Whenever anyone discusses television as a vast wasteland, they very rarely mention cable public access programming. Perhaps it's because the first amendment based tenets of this entertainment idea lend themselves more readily to a hands-off approach. After all, if you tolerate the love of God or bad conspiracy theories, you've got to allow a lust for strippers and scatological humor as well. It could also be a case of recognitional redundancy. Crap is crap, so there's no need to keep reminding us of such. The truth, however, is somewhere in the middle. Cable access is like deep-fried fast food. There is no inherent value in what it's producing - this is TV, after all - but it also has a certain mouth round fullness and down home comfort food quality that satisfies the soul.
Take The Jerkbeast Show for example. The premise behind the program was simple. Two guys, some dude in a monster suit, and a bevy of prepubescent phone callers, all talking trash and spouting non-PC provocation at each other. Not really a talk show so much as a ridiculous rant forum, it was no different than dozens of similar shows on cable channels around the nation (Tampa even had The Happy Dog Show which substituted a horny hound handpuppet for the costumed creature). Unlike all the other homemade TV however, the Jerkbeast gang wasn't happy just being borderline stars. They had aspirations beyond the volunteer venue. Somehow, they decided to flesh out their fudged-up folly into a full-length motion picture. Thanks to Film Threat DVD, we now have a chance to witness the twisted semi-genius that resulted, otherwise known as Jerkbeast: The Movie.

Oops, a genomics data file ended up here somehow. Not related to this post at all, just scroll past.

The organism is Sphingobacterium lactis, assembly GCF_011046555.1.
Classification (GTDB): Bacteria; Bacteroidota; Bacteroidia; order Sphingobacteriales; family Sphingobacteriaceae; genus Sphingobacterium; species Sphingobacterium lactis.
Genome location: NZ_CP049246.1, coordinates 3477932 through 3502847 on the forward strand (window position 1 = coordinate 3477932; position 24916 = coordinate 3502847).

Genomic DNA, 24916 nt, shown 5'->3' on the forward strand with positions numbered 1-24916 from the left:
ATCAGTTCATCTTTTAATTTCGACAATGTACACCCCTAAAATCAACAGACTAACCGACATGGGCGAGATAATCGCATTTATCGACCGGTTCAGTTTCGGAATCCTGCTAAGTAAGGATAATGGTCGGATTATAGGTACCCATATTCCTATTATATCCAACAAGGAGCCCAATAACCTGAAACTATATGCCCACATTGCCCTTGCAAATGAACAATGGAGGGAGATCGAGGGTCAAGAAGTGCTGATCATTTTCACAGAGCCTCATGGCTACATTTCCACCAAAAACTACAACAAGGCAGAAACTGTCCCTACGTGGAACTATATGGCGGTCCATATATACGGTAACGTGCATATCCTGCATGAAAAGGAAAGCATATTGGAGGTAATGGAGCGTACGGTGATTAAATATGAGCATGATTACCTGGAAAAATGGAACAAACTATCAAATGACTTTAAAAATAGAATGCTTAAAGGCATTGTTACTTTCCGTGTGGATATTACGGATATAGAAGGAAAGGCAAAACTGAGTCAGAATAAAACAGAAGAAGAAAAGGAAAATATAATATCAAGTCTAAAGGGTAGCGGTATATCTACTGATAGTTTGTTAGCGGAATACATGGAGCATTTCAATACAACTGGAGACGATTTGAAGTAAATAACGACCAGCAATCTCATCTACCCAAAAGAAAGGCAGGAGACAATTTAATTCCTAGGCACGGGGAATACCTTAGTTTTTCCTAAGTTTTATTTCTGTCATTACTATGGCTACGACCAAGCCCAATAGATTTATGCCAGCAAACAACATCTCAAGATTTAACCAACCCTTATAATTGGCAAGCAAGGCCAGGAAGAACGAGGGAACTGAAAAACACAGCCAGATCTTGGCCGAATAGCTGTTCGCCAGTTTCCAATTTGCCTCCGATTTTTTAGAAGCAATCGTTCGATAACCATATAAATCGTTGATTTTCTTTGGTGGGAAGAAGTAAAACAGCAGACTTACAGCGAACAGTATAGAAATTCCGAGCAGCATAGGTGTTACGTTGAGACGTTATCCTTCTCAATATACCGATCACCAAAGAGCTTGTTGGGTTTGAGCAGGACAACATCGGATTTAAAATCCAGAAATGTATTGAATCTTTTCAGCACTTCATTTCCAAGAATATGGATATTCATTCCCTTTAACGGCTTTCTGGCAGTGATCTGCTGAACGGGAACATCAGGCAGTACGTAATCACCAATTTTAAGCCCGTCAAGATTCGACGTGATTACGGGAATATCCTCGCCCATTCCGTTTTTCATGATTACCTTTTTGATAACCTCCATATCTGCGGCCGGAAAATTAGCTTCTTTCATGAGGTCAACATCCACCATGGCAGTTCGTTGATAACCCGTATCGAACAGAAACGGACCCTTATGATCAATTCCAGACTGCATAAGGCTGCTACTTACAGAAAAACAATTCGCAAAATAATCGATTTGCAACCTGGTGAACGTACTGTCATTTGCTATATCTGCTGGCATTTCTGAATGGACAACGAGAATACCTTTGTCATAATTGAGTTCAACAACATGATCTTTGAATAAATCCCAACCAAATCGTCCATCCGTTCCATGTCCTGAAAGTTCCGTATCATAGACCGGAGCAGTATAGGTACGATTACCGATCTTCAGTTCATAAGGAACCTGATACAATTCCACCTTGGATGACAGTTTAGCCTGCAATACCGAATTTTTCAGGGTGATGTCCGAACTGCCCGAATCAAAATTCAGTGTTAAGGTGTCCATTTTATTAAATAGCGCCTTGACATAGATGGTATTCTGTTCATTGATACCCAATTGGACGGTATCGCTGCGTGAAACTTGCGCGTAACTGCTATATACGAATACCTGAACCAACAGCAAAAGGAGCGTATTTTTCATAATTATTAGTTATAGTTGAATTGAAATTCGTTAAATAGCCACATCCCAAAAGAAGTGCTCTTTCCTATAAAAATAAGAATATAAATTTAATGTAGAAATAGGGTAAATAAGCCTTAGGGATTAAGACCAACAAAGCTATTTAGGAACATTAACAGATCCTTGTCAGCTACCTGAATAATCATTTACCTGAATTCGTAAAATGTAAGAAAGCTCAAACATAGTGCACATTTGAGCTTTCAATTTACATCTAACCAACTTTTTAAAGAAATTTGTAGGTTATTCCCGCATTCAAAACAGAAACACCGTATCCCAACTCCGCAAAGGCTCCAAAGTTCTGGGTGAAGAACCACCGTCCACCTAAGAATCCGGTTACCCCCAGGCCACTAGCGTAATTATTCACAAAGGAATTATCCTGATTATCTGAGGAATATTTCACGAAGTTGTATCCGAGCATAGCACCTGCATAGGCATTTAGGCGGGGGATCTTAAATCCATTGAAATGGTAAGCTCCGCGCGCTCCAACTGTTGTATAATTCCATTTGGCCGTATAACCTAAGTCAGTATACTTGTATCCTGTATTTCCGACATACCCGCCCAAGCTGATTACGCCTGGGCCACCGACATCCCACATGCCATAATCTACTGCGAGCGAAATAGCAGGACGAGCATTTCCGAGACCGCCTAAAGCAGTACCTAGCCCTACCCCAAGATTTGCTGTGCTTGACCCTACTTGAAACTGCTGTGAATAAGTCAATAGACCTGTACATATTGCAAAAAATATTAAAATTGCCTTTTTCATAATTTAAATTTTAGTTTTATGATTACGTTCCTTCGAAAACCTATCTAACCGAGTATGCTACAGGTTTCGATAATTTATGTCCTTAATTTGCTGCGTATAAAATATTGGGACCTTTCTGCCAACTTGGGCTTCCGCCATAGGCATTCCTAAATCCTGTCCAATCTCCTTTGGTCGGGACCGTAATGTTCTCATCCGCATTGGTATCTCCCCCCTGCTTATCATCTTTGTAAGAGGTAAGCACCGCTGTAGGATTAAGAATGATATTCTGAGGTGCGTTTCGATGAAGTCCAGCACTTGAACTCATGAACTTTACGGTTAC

Jerkbeast is an asshole. At 8 feet tall, he's all monster - teeth a snarled mess, skin a bright burnt orange. He spends his days riding around on a moped, beating people with a tree branch. Other than that, he's pretty much a slacker. One day, the creature gets the inspiration to take his message of aggression and anger to the masses. He grabs a couple of dorks - unemployed rabbit-smashing psycho hippy Marty and the most unattractive kid in the local high school, Sweet Benny - and the trio start a cable access program. When the beast feels he's pushed the TV trick to its limits, he decides to start a punk band - Blood Butt (the name will change, several times actually). The band releases a single "Looks Like Chocolate, Tastes Like Shit" that goes nowhere. But when a couple of sleazy record execs get them to sign their life away, things start looking up for 'beast and the boys. Turns out that the managers are crooked, and the group will spend the rest of the film trying to get out of their crappy contract, and back at the dishonest douche bags.
For a movie formulated out of a cable access program that's premise basically consisted of brain dead pre-teens calling up the hosts to try their hand at swearing, Jerkbeast is brilliant. As an example of homemade cinema, with cast and crew working from little more than a dream and an extended credit line, it's excellent. As a standard motion picture comedy, it's a little wanting - and yet, that may be exactly the motivation behind this mess of a movie. Not everything works in Jerkbeast. Some of the attempts at humor are obvious and lame, and for every moment of sidesplitting merriment, there's several of amateurish overreaching. Still, as a film starring a guy in an ogre suit and two tame slackers, Jerkbeast is very endearing and engaging. Sure, the story of a horrible rock band getting screwed by the industry has been done before, better and more believably, but none of the mainstream attempts at capturing the music biz featured an eight foot fiend with the fake foul mouth of a shipload of sailors.